Spain and the EU's New Applicants: Expect the Unexpected

Spain joined the European Union fifteen years ago on 1 January 1986, eleven years after the death of General Franco, the victor of the bloody civil war who had imposed an authoritarian catholic dictatorship on the country for two generations. Spain’s experience raises interesting questions for candidate countries about how long absences of democracy may inhibit a state from adapting speedily to the requirements of Union accession and how a political and economic laggard can catch up with the European average.

The World Today
5 minute READ

Monica Threlfall

Senior Lecturer in Politics at Loughborough University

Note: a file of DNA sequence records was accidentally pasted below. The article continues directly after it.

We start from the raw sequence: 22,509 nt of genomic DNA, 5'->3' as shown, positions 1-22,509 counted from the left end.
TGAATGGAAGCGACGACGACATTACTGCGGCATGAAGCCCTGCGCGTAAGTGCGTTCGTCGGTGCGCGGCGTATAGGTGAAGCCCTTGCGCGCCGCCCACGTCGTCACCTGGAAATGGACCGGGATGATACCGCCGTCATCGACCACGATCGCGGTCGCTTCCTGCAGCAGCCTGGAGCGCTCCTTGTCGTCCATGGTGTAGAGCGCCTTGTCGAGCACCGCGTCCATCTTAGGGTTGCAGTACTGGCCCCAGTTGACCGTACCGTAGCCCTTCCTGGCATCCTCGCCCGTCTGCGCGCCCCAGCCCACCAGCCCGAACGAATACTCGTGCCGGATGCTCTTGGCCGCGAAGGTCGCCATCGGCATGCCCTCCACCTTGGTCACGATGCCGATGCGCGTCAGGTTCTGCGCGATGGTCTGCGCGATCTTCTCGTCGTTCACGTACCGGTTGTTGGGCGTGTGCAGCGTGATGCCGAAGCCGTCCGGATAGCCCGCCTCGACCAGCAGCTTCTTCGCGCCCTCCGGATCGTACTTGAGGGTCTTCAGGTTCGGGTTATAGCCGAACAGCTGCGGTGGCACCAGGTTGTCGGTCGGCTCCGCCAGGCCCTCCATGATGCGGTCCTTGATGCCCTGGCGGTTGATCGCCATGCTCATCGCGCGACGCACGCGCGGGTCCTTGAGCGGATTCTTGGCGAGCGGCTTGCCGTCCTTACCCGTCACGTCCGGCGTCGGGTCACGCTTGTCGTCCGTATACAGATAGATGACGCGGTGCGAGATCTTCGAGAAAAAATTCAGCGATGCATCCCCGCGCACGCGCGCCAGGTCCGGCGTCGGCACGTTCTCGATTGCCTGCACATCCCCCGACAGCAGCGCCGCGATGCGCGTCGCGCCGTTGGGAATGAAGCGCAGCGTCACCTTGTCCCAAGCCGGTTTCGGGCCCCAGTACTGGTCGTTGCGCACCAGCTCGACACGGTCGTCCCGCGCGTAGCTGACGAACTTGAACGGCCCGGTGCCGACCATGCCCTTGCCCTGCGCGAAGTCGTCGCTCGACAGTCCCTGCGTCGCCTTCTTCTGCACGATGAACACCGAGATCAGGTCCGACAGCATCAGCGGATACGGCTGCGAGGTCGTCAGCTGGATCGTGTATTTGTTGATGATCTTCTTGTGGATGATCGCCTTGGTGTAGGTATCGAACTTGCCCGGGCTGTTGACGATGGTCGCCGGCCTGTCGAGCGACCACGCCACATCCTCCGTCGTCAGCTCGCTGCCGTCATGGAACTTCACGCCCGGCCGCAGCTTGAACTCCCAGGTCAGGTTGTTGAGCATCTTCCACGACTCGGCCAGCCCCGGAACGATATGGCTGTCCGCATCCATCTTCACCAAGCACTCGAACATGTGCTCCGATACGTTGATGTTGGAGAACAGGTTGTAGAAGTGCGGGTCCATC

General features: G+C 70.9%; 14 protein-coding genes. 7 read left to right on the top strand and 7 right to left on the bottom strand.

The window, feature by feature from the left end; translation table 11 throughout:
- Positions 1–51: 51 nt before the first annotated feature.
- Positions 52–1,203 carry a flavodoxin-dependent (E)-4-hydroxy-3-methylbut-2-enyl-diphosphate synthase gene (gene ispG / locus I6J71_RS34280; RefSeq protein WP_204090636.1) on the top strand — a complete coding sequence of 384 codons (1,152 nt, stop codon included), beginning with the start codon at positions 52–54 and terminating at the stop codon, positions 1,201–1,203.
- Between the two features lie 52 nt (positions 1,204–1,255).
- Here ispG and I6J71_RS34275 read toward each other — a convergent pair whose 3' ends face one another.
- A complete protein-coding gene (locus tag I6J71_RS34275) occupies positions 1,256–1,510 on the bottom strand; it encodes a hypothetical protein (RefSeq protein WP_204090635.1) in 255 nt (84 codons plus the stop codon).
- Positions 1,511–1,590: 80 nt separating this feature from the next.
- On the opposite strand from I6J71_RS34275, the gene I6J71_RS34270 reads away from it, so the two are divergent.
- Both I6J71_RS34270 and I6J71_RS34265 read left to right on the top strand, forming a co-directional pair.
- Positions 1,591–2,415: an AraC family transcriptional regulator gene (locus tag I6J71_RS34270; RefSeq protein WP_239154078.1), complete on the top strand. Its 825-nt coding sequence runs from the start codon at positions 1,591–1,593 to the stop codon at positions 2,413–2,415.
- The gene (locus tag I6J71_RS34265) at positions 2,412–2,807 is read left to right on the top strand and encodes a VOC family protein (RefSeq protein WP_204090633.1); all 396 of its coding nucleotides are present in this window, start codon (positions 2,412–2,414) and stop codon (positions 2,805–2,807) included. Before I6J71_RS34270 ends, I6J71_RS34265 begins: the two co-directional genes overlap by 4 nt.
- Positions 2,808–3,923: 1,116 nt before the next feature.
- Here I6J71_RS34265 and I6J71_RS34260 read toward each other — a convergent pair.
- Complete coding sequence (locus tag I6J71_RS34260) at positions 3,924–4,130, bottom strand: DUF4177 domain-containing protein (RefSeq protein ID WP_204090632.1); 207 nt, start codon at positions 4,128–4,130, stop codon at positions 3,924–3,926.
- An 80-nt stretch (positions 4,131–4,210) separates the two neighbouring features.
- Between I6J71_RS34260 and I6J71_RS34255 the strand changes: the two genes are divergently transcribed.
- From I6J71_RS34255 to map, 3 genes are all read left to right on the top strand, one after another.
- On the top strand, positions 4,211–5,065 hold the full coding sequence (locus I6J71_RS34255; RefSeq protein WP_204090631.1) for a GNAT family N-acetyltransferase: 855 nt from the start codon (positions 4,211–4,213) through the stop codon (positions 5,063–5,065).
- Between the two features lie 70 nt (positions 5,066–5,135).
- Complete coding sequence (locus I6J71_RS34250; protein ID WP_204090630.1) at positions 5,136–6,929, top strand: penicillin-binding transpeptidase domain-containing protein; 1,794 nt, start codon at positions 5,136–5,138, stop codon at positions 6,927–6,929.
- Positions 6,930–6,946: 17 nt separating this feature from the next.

From the Mediterranean comes a warning to Eastern European states preparing for membership that surprises are in store for them and that politicians should expect the unexpected.

Spain’s historic predicament as an unstable state unable to sustain the give-and-take needed for liberal-democratic government – the language even lacked a proper word for compromise – offered little but further turmoil after General Franco’s death. Centuries of economic decline and the complete destruction of production and infrastructure in the civil war had produced deep poverty and waves of emigration. Even the industrial base developed in the 1960s with heavy state-support remained uncompetitive or soon become obsolete. Further pain seemed likely as the fledgling democracy was flapping its wings at the gates of the European Union (EU).

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